CW water and sewer rates to rise in near future

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By Linda Dillman
Staff Writer

Water and sewer rates are going up in Canal Winchester, but customers will have two years to work the increases into their budget.

“Our fund balances in the water and sewer funds combined with an increase in usage (revenues) and conservative spending have put us in the position to not raise rates currently,” said Canal Winchester Finance Director Amanda Jackson.

During the Sept. 17 Canal Winchester City Council meeting, a pair of ordinances setting user rates for the next four years was approved for customers outside the special water allocation district—Canal Pointe, which is served by Pickerington—and those receiving sewer services from the city.

Rates for 2019 and 2020 for domestic water and sprinkler rates per 1,000 gallons remain at $6.33 and then rise to $6.46 on Jan. 1, 2021 and then $6.59 the following year. The bulk water rate charge per 1,000 gallons remains at $8.90 for the next four years.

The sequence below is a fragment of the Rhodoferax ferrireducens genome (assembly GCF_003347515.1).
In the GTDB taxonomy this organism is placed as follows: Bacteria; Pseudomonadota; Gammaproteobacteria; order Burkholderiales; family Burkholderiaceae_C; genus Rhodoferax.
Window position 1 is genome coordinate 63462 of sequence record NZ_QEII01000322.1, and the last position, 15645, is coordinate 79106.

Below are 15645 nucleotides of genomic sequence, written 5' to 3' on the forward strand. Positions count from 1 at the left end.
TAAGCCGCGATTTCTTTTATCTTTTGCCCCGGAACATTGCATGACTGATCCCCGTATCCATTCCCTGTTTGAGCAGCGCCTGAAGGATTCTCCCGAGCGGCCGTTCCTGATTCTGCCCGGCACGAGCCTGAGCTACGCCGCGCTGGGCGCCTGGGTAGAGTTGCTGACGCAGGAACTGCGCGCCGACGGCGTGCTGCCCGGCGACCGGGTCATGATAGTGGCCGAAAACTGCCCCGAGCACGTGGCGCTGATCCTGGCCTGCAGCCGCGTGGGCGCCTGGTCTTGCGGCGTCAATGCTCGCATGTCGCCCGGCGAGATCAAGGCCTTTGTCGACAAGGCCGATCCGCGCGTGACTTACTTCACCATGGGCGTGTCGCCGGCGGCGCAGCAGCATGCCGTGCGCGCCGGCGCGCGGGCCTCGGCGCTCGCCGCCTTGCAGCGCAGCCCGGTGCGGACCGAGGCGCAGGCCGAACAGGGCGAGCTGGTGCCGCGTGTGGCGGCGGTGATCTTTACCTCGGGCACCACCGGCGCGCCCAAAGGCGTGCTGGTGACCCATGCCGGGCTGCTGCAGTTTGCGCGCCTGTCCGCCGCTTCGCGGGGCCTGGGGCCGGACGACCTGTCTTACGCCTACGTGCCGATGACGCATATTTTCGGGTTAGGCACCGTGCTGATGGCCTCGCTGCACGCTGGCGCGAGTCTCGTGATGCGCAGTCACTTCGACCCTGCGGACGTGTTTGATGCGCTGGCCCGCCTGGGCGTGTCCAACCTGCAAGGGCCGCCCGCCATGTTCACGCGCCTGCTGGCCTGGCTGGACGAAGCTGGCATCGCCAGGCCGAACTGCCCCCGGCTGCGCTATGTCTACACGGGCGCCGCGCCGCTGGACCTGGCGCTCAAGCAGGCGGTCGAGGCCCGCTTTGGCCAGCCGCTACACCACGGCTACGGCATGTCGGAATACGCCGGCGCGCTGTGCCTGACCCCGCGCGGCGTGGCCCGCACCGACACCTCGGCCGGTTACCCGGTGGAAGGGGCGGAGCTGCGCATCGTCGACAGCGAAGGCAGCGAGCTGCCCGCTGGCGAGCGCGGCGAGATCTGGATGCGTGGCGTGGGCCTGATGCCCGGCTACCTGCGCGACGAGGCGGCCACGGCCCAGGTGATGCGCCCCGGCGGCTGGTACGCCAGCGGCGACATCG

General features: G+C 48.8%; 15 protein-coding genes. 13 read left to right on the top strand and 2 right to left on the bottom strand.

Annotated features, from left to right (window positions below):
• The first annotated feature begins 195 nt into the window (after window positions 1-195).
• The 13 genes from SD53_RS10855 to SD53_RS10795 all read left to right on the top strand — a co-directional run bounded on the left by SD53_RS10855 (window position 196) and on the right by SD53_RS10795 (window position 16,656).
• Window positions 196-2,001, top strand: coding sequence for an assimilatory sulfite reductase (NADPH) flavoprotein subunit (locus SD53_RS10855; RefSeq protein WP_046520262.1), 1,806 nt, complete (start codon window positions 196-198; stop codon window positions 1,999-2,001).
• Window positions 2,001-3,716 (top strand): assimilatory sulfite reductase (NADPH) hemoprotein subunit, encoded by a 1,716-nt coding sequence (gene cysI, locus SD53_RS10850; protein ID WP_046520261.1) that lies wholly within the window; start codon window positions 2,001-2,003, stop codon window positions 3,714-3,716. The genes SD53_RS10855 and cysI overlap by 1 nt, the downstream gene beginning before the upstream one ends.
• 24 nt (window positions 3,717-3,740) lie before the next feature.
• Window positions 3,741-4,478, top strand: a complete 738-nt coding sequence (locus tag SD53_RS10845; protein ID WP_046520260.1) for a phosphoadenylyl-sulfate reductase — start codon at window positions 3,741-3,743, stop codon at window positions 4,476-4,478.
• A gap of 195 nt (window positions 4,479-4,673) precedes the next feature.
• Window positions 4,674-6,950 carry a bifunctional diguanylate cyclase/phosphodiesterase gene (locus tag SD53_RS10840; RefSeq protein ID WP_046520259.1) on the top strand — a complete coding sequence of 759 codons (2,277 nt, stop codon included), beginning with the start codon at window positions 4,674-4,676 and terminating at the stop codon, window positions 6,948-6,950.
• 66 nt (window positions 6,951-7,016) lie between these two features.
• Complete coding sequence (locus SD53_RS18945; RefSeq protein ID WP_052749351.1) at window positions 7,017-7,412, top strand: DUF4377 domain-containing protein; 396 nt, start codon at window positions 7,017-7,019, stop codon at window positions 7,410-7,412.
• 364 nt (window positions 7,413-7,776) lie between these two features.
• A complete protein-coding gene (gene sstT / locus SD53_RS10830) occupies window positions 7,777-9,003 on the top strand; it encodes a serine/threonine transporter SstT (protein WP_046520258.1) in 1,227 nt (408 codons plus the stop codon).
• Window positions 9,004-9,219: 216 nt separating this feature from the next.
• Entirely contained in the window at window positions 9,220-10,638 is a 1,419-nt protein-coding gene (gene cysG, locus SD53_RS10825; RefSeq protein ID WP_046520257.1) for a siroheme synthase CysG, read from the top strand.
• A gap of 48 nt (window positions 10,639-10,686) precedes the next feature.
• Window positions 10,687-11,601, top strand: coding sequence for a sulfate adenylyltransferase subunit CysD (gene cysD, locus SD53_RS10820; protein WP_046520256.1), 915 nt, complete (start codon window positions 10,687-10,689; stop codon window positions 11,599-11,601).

The sanitary sewer rate per 1,000 gallons is $5.88 for 2019 and 2020, $6 in 2021 and $6.12 on Jan. 1, 2022.

Currently, an average family of four uses 7,000 gallons per two-month cycle and is billed approximately $85. Jackson said Canal Winchester’s rates are comparable to other area communities. However, she emphasized different rate structures and minimum/service charges make it difficult to make direct comparisons.

According to the legislation, water and sanitary sewer user fees are adjusted at the beginning of the year, as necessary, to provide and maintain adequate operating and maintenance revenue and to meet debt obligations.

Jackson said there were increases every year since 1998; however, there were no sewer increases in 2015-2016.

“Before 2013 we had tiered rates—over under 4,000 gallons from 2006-2013 and then under 4,000 gallons, 4,000-20,000 gallons, and over 20,000 gallons from 2005 and earlier,” said Jackson. “In 2005 we started getting away from the tiered rates mainly because it did not promote water conservation and it allowed our base rate to have relatively minor increases—plus or minus two percent.”

Jackson expects no changes to the approved rate structure unless something catastrophic happens.

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